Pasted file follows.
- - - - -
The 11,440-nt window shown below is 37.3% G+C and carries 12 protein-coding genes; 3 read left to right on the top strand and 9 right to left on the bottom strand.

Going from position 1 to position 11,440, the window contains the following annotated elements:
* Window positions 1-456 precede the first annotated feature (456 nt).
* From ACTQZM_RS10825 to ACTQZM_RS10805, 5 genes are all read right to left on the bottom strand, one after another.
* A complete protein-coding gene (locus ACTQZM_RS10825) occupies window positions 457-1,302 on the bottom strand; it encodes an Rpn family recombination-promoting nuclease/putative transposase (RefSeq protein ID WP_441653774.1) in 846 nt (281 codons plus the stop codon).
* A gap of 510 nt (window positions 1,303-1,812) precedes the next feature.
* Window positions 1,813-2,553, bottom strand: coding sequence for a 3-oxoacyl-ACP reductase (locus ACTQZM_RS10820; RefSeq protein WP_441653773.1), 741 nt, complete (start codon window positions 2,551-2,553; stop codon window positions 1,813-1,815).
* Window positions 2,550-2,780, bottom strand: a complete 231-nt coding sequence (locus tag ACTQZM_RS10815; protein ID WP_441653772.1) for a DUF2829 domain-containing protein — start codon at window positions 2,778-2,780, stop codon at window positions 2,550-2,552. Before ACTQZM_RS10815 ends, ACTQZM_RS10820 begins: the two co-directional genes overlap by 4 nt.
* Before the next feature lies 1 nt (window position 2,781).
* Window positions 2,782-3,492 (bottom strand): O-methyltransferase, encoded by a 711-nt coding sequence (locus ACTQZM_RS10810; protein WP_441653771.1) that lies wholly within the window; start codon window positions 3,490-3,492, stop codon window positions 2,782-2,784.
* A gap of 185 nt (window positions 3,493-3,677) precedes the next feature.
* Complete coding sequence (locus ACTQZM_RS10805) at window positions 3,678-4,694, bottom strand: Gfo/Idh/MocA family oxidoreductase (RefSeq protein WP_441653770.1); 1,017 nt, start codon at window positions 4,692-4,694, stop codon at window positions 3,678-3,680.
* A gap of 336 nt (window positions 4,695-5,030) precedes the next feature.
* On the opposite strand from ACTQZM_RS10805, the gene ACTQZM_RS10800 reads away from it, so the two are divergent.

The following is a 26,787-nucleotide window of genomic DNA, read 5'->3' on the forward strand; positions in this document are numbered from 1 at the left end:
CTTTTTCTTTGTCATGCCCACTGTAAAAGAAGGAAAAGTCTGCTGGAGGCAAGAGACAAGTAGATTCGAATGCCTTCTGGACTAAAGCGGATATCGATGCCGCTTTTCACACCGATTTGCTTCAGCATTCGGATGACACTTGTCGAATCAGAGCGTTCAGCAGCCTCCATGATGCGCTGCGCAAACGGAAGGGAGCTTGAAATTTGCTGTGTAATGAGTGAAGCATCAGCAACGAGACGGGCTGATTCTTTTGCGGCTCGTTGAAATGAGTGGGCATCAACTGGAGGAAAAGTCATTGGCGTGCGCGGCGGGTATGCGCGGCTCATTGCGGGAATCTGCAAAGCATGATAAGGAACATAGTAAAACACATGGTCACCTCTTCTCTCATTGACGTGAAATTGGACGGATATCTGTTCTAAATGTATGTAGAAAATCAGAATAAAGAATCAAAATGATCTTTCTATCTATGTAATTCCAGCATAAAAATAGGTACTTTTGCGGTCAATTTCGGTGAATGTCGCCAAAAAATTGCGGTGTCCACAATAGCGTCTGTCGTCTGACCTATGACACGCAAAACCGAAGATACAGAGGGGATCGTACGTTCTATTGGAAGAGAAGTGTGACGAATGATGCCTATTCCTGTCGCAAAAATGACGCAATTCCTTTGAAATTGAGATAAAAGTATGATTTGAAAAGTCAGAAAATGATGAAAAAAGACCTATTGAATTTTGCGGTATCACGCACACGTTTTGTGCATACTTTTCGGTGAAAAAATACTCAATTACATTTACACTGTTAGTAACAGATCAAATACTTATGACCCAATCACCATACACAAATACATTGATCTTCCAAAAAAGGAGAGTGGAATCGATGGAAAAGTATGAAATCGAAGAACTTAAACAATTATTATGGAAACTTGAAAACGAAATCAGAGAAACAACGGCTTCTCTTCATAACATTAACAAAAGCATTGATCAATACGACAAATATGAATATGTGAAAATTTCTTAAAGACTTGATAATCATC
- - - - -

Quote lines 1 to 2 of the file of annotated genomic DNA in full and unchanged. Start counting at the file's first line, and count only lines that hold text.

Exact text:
The 11,440-nt window shown below is 37.3% G+C and carries 12 protein-coding genes; 3 read left to right on the top strand and 9 right to left on the bottom strand.

Going from position 1 to position 11,440, the window contains the following annotated elements: